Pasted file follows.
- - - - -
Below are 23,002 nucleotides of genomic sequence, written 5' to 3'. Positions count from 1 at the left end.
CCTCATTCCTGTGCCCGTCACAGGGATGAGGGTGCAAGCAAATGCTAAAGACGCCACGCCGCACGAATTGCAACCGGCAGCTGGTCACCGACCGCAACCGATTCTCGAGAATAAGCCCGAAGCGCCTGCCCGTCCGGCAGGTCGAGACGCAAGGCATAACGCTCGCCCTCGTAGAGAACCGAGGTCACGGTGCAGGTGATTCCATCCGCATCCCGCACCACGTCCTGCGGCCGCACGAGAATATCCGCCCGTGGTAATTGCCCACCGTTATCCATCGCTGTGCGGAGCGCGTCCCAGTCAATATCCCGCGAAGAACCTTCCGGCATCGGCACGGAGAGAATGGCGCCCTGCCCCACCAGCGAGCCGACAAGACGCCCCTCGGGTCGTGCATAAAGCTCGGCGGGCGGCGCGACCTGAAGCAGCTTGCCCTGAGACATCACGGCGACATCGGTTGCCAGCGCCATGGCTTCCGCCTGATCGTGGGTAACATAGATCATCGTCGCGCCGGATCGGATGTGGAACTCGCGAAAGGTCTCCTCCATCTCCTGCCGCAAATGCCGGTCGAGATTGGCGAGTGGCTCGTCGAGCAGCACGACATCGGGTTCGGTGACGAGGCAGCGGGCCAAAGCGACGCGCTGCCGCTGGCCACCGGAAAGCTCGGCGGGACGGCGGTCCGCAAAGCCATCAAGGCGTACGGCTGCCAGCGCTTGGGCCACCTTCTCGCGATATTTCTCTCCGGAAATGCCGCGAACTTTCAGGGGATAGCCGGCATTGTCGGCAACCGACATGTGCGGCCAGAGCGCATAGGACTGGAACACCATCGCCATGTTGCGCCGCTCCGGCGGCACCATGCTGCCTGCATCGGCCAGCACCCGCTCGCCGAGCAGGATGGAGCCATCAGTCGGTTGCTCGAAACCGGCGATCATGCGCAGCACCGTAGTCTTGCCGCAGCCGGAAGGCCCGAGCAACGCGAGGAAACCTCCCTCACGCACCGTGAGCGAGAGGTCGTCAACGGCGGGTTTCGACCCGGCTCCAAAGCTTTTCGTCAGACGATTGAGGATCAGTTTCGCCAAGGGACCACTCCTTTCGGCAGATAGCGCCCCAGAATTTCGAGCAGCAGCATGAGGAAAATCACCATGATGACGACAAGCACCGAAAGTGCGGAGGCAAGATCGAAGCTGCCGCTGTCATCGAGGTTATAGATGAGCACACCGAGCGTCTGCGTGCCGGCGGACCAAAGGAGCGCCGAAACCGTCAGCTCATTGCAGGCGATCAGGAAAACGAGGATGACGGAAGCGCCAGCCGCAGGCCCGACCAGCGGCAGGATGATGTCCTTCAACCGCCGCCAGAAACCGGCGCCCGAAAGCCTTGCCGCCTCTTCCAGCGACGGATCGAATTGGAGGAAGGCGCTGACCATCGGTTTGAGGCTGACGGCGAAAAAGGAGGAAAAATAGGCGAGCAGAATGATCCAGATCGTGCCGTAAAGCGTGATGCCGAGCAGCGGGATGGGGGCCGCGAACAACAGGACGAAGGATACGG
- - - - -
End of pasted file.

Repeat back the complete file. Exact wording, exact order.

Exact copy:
Below are 23,002 nucleotides of genomic sequence, written 5' to 3'. Positions count from 1 at the left end.
CCTCATTCCTGTGCCCGTCACAGGGATGAGGGTGCAAGCAAATGCTAAAGACGCCACGCCGCACGAATTGCAACCGGCAGCTGGTCACCGACCGCAACCGATTCTCGAGAATAAGCCCGAAGCGCCTGCCCGTCCGGCAGGTCGAGACGCAAGGCATAACGCTCGCCCTCGTAGAGAACCGAGGTCACGGTGCAGGTGATTCCATCCGCATCCCGCACCACGTCCTGCGGCCGCACGAGAATATCCGCCCGTGGTAATTGCCCACCGTTATCCATCGCTGTGCGGAGCGCGTCCCAGTCAATATCCCGCGAAGAACCTTCCGGCATCGGCACGGAGAGAATGGCGCCCTGCCCCACCAGCGAGCCGACAAGACGCCCCTCGGGTCGTGCATAAAGCTCGGCGGGCGGCGCGACCTGAAGCAGCTTGCCCTGAGACATCACGGCGACATCGGTTGCCAGCGCCATGGCTTCCGCCTGATCGTGGGTAACATAGATCATCGTCGCGCCGGATCGGATGTGGAACTCGCGAAAGGTCTCCTCCATCTCCTGCCGCAAATGCCGGTCGAGATTGGCGAGTGGCTCGTCGAGCAGCACGACATCGGGTTCGGTGACGAGGCAGCGGGCCAAAGCGACGCGCTGCCGCTGGCCACCGGAAAGCTCGGCGGGACGGCGGTCCGCAAAGCCATCAAGGCGTACGGCTGCCAGCGCTTGGGCCACCTTCTCGCGATATTTCTCTCCGGAAATGCCGCGAACTTTCAGGGGATAGCCGGCATTGTCGGCAACCGACATGTGCGGCCAGAGCGCATAGGACTGGAACACCATCGCCATGTTGCGCCGCTCCGGCGGCACCATGCTGCCTGCATCGGCCAGCACCCGCTCGCCGAGCAGGATGGAGCCATCAGTCGGTTGCTCGAAACCGGCGATCATGCGCAGCACCGTAGTCTTGCCGCAGCCGGAAGGCCCGAGCAACGCGAGGAAACCTCCCTCACGCACCGTGAGCGAGAGGTCGTCAACGGCGGGTTTCGACCCGGCTCCAAAGCTTTTCGTCAGACGATTGAGGATCAGTTTCGCCAAGGGACCACTCCTTTCGGCAGATAGCGCCCCAGAATTTCGAGCAGCAGCATGAGGAAAATCACCATGATGACGACAAGCACCGAAAGTGCGGAGGCAAGATCGAAGCTGCCGCTGTCATCGAGGTTATAGATGAGCACACCGAGCGTCTGCGTGCCGGCGGACCAAAGGAGCGCCGAAACCGTCAGCTCATTGCAGGCGATCAGGAAAACGAGGATGACGGAAGCGCCAGCCGCAGGCCCGACCAGCGGCAGGATGATGTCCTTCAACCGCCGCCAGAAACCGGCGCCCGAAAGCCTTGCCGCCTCTTCCAGCGACGGATCGAATTGGAGGAAGGCGCTGACCATCGGTTTGAGGCTGACGGCGAAAAAGGAGGAAAAATAGGCGAGCAGAATGATCCAGATCGTGCCGTAAAGCGTGATGCCGAGCAGCGGGATGGGGGCCGCGAACAACAGGACGAAGGATACGG